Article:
Including the right keywords and skills when writing a resume or CV. While I’m not a big fan of just submitting applications online, it is a fact of life that applicant tracking systems scan for certain keywords and experiences to filter out what they define as low-potential candidates.
According to the research, the average job description includes 43 keywords, but most candidates only match 51% of their resumes.
Meaning they only included 20 or so relevant keywords. In order to overcome this, you want to use free online word cloud tools.
Copy and paste the job description in there and identify the keywords that pop up most frequently and make sure to include those in a natural way when writing your resume.
Read this also: Best Way to Optimize Your Resume Format
Furthermore, we see that candidates’ resumes included 60% of the necessary hard skills and only 28% of the necessary soft skills when compared to their target role’s job description.
This makes sense because there’s usually a Skills/Interests section at the bottom of your resume where you highlight your capabilities in Excel, Python, SQL, the hard skills, right?
To make sure you’re also including relevant soft skills, you can take a look at Udemy’s workplace trends report or CNBC’s summary, and see which of the top 10 in-demand soft skills are applicable to you and include those as well.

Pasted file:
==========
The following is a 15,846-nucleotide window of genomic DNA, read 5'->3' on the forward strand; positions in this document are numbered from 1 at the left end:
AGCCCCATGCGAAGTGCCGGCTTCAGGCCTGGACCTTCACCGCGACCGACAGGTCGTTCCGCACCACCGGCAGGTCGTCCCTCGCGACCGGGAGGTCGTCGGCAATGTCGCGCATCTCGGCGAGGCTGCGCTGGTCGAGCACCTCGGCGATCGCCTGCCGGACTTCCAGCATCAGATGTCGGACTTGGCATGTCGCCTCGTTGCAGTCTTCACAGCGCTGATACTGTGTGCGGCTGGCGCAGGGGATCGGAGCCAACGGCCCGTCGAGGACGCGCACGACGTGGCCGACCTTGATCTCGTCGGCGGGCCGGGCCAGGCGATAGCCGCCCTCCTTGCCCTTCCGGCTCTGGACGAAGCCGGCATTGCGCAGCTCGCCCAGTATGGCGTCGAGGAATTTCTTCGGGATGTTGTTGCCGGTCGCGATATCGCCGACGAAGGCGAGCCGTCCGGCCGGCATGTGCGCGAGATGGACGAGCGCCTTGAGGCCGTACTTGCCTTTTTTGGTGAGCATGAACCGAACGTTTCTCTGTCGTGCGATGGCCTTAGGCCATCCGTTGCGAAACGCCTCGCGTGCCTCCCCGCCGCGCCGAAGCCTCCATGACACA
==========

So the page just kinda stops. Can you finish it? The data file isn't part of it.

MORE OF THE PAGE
Add Measurable Results
Number three, measurable metrics improve resume outcomes, but only 26% of resumes include five or more metrics.
Include measurable results in your bullet points. The study shows that 26% of resumes included five or more instances of measurable metrics, while 36%, more than a third, didn’t include a single quantifiable result.
Why do companies prefer resumes with metrics? Because metrics make value easier to understand and quantify. I cannot stress this enough. If 10 candidates all say they’re responsible for planning and executing social media campaigns, it’s very hard to tell who did it well and who didn’t.
Don’t miss this blog: Resume For Internship: How To Write A Resume With Little or No Work Experience
The one person that says, “Hey, my campaigns drove30% year-on-year increase in sales revenue,” is gonna stand out. There’s a popular X-Y-Z resume bullet point formula that goes like this.
Accomplished X as measured by Y, by doing Z. For example, if you’re a content marketing manager, your bullet point might look like this. Drove 2,500 organic signups to our monthly newsletter by A/B testing content layout and collaborating with co-marketing partners, representing a 43% quarter-on-quarter increase.
Pro tip, a lot of you might be working on projects that might not have a direct impact on growth or revenue. Let’s say you’re working on your company’s internal tools.
In that case, you can say your improvements led to a 33% increase in productivity for the sales team, which translates to X amount of incremental revenue.
The Right Length Of Resume
Number four, research shows that the ideal resume length is 475 to 600 words.77% of resumes fell outside of that range.